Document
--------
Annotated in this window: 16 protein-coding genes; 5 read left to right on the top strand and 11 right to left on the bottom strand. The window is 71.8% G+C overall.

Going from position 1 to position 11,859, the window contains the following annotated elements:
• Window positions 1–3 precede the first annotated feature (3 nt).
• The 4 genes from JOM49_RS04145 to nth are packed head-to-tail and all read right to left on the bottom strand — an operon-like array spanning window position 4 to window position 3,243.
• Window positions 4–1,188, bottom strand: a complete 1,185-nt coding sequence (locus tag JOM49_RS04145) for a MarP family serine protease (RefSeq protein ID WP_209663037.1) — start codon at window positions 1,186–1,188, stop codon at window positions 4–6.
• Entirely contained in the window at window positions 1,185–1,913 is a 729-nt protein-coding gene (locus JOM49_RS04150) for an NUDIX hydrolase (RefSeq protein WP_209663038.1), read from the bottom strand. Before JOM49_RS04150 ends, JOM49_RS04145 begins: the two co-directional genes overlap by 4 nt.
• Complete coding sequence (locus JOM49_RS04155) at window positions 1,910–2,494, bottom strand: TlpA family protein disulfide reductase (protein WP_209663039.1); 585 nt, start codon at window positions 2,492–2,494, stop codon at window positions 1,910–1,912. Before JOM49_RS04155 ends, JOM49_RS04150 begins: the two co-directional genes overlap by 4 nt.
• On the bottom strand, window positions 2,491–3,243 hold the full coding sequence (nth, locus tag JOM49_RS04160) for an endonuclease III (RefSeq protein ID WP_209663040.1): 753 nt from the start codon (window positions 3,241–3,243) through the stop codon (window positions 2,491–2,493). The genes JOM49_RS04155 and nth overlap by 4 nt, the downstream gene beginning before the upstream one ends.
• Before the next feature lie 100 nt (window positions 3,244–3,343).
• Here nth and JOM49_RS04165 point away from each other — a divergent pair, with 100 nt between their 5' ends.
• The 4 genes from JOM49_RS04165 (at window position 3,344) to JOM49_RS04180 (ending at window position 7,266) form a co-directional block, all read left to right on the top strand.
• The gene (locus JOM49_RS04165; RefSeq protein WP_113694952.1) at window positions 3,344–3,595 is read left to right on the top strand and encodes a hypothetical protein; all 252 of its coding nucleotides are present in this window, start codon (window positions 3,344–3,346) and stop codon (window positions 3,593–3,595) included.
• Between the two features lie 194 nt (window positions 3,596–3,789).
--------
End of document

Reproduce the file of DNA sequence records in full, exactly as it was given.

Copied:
Annotated in this window: 16 protein-coding genes; 5 read left to right on the top strand and 11 right to left on the bottom strand. The window is 71.8% G+C overall.

Going from position 1 to position 11,859, the window contains the following annotated elements:
• Window positions 1–3 precede the first annotated feature (3 nt).
• The 4 genes from JOM49_RS04145 to nth are packed head-to-tail and all read right to left on the bottom strand — an operon-like array spanning window position 4 to window position 3,243.
• Window positions 4–1,188, bottom strand: a complete 1,185-nt coding sequence (locus tag JOM49_RS04145) for a MarP family serine protease (RefSeq protein ID WP_209663037.1) — start codon at window positions 1,186–1,188, stop codon at window positions 4–6.
• Entirely contained in the window at window positions 1,185–1,913 is a 729-nt protein-coding gene (locus JOM49_RS04150) for an NUDIX hydrolase (RefSeq protein WP_209663038.1), read from the bottom strand. Before JOM49_RS04150 ends, JOM49_RS04145 begins: the two co-directional genes overlap by 4 nt.
• Complete coding sequence (locus JOM49_RS04155) at window positions 1,910–2,494, bottom strand: TlpA family protein disulfide reductase (protein WP_209663039.1); 585 nt, start codon at window positions 2,492–2,494, stop codon at window positions 1,910–1,912. Before JOM49_RS04155 ends, JOM49_RS04150 begins: the two co-directional genes overlap by 4 nt.
• On the bottom strand, window positions 2,491–3,243 hold the full coding sequence (nth, locus tag JOM49_RS04160) for an endonuclease III (RefSeq protein ID WP_209663040.1): 753 nt from the start codon (window positions 3,241–3,243) through the stop codon (window positions 2,491–2,493). The genes JOM49_RS04155 and nth overlap by 4 nt, the downstream gene beginning before the upstream one ends.
• Before the next feature lie 100 nt (window positions 3,244–3,343).
• Here nth and JOM49_RS04165 point away from each other — a divergent pair, with 100 nt between their 5' ends.
• The 4 genes from JOM49_RS04165 (at window position 3,344) to JOM49_RS04180 (ending at window position 7,266) form a co-directional block, all read left to right on the top strand.
• The gene (locus JOM49_RS04165; RefSeq protein WP_113694952.1) at window positions 3,344–3,595 is read left to right on the top strand and encodes a hypothetical protein; all 252 of its coding nucleotides are present in this window, start codon (window positions 3,344–3,346) and stop codon (window positions 3,593–3,595) included.
• Between the two features lie 194 nt (window positions 3,596–3,789).